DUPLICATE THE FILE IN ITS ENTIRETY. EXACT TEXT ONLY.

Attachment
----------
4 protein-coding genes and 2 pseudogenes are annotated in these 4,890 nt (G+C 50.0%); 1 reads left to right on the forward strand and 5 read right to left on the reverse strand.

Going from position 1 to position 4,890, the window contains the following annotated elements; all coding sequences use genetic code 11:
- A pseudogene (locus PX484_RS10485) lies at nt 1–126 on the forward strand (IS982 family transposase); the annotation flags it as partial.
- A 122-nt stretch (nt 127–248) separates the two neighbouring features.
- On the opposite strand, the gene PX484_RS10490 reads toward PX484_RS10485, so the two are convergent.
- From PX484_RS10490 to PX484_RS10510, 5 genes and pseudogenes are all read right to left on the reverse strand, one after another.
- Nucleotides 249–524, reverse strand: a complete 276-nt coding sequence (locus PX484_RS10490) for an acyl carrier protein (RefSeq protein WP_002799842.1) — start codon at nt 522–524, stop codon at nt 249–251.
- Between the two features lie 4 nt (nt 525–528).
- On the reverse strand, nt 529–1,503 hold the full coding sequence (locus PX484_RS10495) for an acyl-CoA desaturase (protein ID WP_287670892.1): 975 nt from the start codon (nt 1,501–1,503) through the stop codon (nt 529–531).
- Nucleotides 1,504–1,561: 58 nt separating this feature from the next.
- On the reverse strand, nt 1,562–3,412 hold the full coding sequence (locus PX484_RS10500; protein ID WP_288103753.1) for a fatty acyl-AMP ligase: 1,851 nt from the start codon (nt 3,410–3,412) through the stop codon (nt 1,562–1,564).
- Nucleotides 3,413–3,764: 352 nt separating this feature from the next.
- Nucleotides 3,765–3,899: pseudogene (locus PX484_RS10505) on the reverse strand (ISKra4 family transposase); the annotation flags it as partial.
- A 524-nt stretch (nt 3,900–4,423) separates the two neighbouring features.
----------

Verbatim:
4 protein-coding genes and 2 pseudogenes are annotated in these 4,890 nt (G+C 50.0%); 1 reads left to right on the forward strand and 5 read right to left on the reverse strand.

Going from position 1 to position 4,890, the window contains the following annotated elements; all coding sequences use genetic code 11:
- A pseudogene (locus PX484_RS10485) lies at nt 1–126 on the forward strand (IS982 family transposase); the annotation flags it as partial.
- A 122-nt stretch (nt 127–248) separates the two neighbouring features.
- On the opposite strand, the gene PX484_RS10490 reads toward PX484_RS10485, so the two are convergent.
- From PX484_RS10490 to PX484_RS10510, 5 genes and pseudogenes are all read right to left on the reverse strand, one after another.
- Nucleotides 249–524, reverse strand: a complete 276-nt coding sequence (locus PX484_RS10490) for an acyl carrier protein (RefSeq protein WP_002799842.1) — start codon at nt 522–524, stop codon at nt 249–251.
- Between the two features lie 4 nt (nt 525–528).
- On the reverse strand, nt 529–1,503 hold the full coding sequence (locus PX484_RS10495) for an acyl-CoA desaturase (protein ID WP_287670892.1): 975 nt from the start codon (nt 1,501–1,503) through the stop codon (nt 529–531).
- Nucleotides 1,504–1,561: 58 nt separating this feature from the next.
- On the reverse strand, nt 1,562–3,412 hold the full coding sequence (locus PX484_RS10500; protein ID WP_288103753.1) for a fatty acyl-AMP ligase: 1,851 nt from the start codon (nt 3,410–3,412) through the stop codon (nt 1,562–1,564).
- Nucleotides 3,413–3,764: 352 nt separating this feature from the next.
- Nucleotides 3,765–3,899: pseudogene (locus PX484_RS10505) on the reverse strand (ISKra4 family transposase); the annotation flags it as partial.
- A 524-nt stretch (nt 3,900–4,423) separates the two neighbouring features.